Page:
And they glorified God in me - They praised God on my account. They regarded me as a true convert and a sincere Christian; and they praised God that he had converted such a persecutor, and had made him a preacher of the gospel. The design for which this is mentioned is, to show that though he was personally unknown to them, and had not derived his views of the gospel from them, yet that he had their entire confidence. They regarded him as a convert and an apostle, and they were disposed to praise God for his conversion. This fact would do much to conciliate the favor of the Galatians, by showing them that he had the confidence of the churches in the very land where the gospel was first planted, and which was regarded as the source of ecclesiastical authority. In view of this we may remark:
(1) That it is the duty of Christians kindly and affectionately to receive among their number those who have been converted from a career of persecution or of sin in any form. And it is always done by true Christians. It is easy to forgive a man who has been actively engaged in persecuting the church, or a man who has been profane, intemperate, dishonest, or licentious, if he becomes a true penitent, and confesses and forsakes his sins. No matter what his life has been; no matter how abandoned, sensual, or devilish; if he manifests true sorrow and gives evidence of a change of heart, he is cordially received into any church, and welcomed as a fellow-laborer in the cause which he once destroyed. Here, at least, is one place where forgiveness is cordial and perfect. His former life is not remembered, except to praise God for His grace in recovering a sinner from such a course. The evils that he has done are forgotten, and he is henceforward regarded as entitled to all the privileges and immunities of a member of the household of faith. There is not on earth an infuriated persecutor or blasphemer who would not be cordially welcomed to any Christian church upon the evidence of his repentance; not a person so debased and vile that the most pure, and elevated, and learned, and wealthy Christians would not rejoice to sit down with him at the same communion table upon the evidence of his conversion to God.
(2) we should "glorify" or praise God for all such instances of conversion. We should do it because:
(a) Of the abstraction of the talents of the persecutor from the cause of evil. Paul could have done, and would have done immense service to the enemies of Christianity if he had pursued the career which he had commenced. But when he was converted, all that bad influence ceased. So when an infidel or a profligate man is converted now:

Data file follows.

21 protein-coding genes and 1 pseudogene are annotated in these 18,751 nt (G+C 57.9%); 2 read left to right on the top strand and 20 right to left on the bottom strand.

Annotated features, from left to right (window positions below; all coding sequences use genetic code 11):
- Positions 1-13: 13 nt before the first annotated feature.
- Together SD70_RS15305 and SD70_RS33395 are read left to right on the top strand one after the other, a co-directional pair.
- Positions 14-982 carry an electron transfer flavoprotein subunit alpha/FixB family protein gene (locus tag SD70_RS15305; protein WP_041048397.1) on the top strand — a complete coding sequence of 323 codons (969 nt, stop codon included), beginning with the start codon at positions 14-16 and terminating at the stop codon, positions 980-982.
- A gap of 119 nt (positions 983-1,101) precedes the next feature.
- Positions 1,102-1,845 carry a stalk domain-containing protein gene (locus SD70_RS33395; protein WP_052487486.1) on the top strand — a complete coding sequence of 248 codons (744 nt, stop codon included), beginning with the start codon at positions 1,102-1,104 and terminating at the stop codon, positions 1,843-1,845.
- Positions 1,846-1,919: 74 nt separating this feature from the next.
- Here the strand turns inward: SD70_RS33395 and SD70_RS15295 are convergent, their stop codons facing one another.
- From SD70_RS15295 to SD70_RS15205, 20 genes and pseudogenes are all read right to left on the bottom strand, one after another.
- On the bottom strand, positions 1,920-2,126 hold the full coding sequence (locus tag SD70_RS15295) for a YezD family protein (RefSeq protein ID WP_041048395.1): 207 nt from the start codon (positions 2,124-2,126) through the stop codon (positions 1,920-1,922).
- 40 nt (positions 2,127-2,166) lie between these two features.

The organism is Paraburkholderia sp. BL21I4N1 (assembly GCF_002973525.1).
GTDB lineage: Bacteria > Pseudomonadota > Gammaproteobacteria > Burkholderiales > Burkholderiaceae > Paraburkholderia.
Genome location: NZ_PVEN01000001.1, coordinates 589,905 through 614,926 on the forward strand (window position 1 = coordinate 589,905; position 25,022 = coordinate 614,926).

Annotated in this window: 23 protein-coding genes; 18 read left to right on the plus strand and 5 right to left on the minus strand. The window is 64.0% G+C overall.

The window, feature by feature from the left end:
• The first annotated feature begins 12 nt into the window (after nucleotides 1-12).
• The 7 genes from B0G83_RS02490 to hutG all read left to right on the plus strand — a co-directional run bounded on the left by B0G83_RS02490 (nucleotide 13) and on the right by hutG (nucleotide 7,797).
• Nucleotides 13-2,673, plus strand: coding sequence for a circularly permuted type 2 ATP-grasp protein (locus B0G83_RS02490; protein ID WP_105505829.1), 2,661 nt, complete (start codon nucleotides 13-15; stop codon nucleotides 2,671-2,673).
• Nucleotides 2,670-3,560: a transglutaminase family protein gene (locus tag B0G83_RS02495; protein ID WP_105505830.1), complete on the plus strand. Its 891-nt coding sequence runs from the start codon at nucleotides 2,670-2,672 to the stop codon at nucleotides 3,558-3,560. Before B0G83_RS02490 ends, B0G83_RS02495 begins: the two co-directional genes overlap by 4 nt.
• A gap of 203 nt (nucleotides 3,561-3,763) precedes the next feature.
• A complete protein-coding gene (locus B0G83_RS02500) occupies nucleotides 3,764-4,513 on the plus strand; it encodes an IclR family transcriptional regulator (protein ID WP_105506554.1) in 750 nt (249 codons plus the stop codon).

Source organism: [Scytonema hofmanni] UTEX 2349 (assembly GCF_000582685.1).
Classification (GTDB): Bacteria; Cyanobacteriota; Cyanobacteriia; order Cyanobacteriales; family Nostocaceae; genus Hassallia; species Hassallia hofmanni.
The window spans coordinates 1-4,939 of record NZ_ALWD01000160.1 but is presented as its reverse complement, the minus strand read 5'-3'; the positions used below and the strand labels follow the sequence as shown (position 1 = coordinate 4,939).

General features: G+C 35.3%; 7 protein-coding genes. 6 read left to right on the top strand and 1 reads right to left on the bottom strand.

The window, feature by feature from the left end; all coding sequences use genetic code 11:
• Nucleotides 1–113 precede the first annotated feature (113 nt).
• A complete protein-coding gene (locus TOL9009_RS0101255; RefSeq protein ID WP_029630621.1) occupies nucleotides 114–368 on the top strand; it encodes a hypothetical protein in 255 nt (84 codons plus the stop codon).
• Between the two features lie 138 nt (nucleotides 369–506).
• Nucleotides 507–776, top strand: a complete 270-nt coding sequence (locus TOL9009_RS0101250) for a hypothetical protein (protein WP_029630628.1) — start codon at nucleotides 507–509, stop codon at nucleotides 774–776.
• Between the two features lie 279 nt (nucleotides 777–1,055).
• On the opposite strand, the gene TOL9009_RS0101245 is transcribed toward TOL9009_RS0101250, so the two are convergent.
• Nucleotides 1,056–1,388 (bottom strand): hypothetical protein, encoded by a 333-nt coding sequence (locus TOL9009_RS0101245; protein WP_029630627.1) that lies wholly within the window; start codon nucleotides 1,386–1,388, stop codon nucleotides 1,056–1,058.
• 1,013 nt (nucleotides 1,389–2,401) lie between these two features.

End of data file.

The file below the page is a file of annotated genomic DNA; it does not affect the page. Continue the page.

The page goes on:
(b) Because now his talents will be consecrated to a better service, they will be employed in the cause of truth and salvation. All the power of the matured and educated talent will now be devoted to the interests of religion; and it is a fact for which we should thank God, that he often takes educated talent, and commanding influence, and an established reputation for ability, learning, and zeal, and devotes it to his own service.
(c) Because there will be a change of destiny; because the enemy of the Redeemer will now be saved. The moment when Saul of Tarsus was converted, was the moment which determined a change in his eternal destiny. Before, he was on the broad way to hell; henceforward, he walked in the path of life and salvation. Thus, we should always rejoice over a sinner returning from the error of his ways; and should praise God that he who was in danger of eternal ruin is now an heir of glory. Christians are not jealous in regard to the numbers who shall enter heaven. They feel that there is "room" for all; that the feast is ample for all; and they rejoice when any can be induced to come with them and partake of the happiness of heaven.
(3) we may still glorify and praise God for the grace manifested in the conversion of Saul of Tarsus. What does not the world owe to him! What do we not owe to him! No man did as much in establishing the Christian religion as he did; no one among the apostles was the means of converting and saving so many souls; no one has left so many and so valuable writings for the edification of the church. To him we owe the invaluable epistles - so full of truth, and eloquence, and promises, and consolations - upon which we are commenting; and to him the church owes, under God, some of its most elevated and ennobling views or the nature of Christian doctrine and duty. After the lapse, therefore, of more than 1,800 years, we should not cease to glorify God for the conversion of this wonderful man, and should feel that we have cause of thankfulness that he changed the infuriated persecutor to a holy and devoted apostle.
(4) let us remember that God has the same power now. There is not a persecutor whom he could not convert with the same ease with which he changed Saul of Tarsus. There is not a vile and sensual man that he could not make pure; not a dishonest man that his grace could not make honest: not a blasphemer that he could not teach to venerate his name; not a lost and abandoned sinner that he cannot receive to himself. Let us then without ceasing cry unto him that his grace may be continually manifested in reclaiming such sinners from the error of their ways, and bringing them to the knowledge of the truth, and to a consecration of their lives to his service.
on Galatians 1 :24
1:24 In me - That is, on my account.